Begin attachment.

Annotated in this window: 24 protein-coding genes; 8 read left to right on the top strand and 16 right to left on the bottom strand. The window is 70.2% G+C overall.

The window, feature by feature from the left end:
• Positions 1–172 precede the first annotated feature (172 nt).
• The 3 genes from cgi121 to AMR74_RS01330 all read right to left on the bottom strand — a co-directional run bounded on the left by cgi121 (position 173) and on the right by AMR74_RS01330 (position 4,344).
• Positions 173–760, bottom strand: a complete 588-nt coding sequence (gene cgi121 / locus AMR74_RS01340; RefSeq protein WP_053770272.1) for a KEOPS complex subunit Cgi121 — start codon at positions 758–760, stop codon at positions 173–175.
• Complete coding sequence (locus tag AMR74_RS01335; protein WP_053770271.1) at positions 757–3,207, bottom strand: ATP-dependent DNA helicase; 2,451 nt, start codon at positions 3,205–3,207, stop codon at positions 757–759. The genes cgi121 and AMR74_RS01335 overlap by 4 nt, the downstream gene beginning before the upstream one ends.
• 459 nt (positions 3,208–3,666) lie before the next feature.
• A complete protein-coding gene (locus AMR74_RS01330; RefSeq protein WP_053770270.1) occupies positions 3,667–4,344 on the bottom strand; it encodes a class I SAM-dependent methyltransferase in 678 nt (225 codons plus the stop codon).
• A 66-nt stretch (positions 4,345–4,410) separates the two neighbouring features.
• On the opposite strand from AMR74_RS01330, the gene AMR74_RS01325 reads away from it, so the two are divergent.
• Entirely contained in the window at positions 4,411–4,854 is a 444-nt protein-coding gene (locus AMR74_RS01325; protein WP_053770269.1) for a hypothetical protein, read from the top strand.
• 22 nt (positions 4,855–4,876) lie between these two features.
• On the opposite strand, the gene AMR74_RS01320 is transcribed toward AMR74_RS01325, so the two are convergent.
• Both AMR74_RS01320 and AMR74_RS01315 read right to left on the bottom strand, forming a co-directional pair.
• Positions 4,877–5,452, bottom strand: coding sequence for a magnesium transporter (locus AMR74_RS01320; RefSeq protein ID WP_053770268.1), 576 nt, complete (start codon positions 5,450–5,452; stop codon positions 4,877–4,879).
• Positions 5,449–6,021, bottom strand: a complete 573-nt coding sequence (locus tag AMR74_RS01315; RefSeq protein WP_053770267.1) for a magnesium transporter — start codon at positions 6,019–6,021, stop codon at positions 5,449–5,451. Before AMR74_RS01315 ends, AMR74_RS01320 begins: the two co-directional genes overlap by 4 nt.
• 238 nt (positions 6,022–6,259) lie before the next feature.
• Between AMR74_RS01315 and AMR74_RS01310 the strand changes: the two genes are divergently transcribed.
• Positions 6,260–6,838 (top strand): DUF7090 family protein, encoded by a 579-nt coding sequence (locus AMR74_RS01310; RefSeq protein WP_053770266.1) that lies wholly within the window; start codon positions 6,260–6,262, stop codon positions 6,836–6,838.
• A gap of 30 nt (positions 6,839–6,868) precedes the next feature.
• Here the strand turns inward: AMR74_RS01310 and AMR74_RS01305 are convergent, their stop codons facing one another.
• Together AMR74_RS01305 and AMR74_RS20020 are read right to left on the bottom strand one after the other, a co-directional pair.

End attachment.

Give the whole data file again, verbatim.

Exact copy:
Annotated in this window: 24 protein-coding genes; 8 read left to right on the top strand and 16 right to left on the bottom strand. The window is 70.2% G+C overall.

The window, feature by feature from the left end:
• Positions 1–172 precede the first annotated feature (172 nt).
• The 3 genes from cgi121 to AMR74_RS01330 all read right to left on the bottom strand — a co-directional run bounded on the left by cgi121 (position 173) and on the right by AMR74_RS01330 (position 4,344).
• Positions 173–760, bottom strand: a complete 588-nt coding sequence (gene cgi121 / locus AMR74_RS01340; RefSeq protein WP_053770272.1) for a KEOPS complex subunit Cgi121 — start codon at positions 758–760, stop codon at positions 173–175.
• Complete coding sequence (locus tag AMR74_RS01335; protein WP_053770271.1) at positions 757–3,207, bottom strand: ATP-dependent DNA helicase; 2,451 nt, start codon at positions 3,205–3,207, stop codon at positions 757–759. The genes cgi121 and AMR74_RS01335 overlap by 4 nt, the downstream gene beginning before the upstream one ends.
• 459 nt (positions 3,208–3,666) lie before the next feature.
• A complete protein-coding gene (locus AMR74_RS01330; RefSeq protein WP_053770270.1) occupies positions 3,667–4,344 on the bottom strand; it encodes a class I SAM-dependent methyltransferase in 678 nt (225 codons plus the stop codon).
• A 66-nt stretch (positions 4,345–4,410) separates the two neighbouring features.
• On the opposite strand from AMR74_RS01330, the gene AMR74_RS01325 reads away from it, so the two are divergent.
• Entirely contained in the window at positions 4,411–4,854 is a 444-nt protein-coding gene (locus AMR74_RS01325; protein WP_053770269.1) for a hypothetical protein, read from the top strand.
• 22 nt (positions 4,855–4,876) lie between these two features.
• On the opposite strand, the gene AMR74_RS01320 is transcribed toward AMR74_RS01325, so the two are convergent.
• Both AMR74_RS01320 and AMR74_RS01315 read right to left on the bottom strand, forming a co-directional pair.
• Positions 4,877–5,452, bottom strand: coding sequence for a magnesium transporter (locus AMR74_RS01320; RefSeq protein ID WP_053770268.1), 576 nt, complete (start codon positions 5,450–5,452; stop codon positions 4,877–4,879).
• Positions 5,449–6,021, bottom strand: a complete 573-nt coding sequence (locus tag AMR74_RS01315; RefSeq protein WP_053770267.1) for a magnesium transporter — start codon at positions 6,019–6,021, stop codon at positions 5,449–5,451. Before AMR74_RS01315 ends, AMR74_RS01320 begins: the two co-directional genes overlap by 4 nt.
• 238 nt (positions 6,022–6,259) lie before the next feature.
• Between AMR74_RS01315 and AMR74_RS01310 the strand changes: the two genes are divergently transcribed.
• Positions 6,260–6,838 (top strand): DUF7090 family protein, encoded by a 579-nt coding sequence (locus AMR74_RS01310; RefSeq protein WP_053770266.1) that lies wholly within the window; start codon positions 6,260–6,262, stop codon positions 6,836–6,838.
• A gap of 30 nt (positions 6,839–6,868) precedes the next feature.
• Here the strand turns inward: AMR74_RS01310 and AMR74_RS01305 are convergent, their stop codons facing one another.
• Together AMR74_RS01305 and AMR74_RS20020 are read right to left on the bottom strand one after the other, a co-directional pair.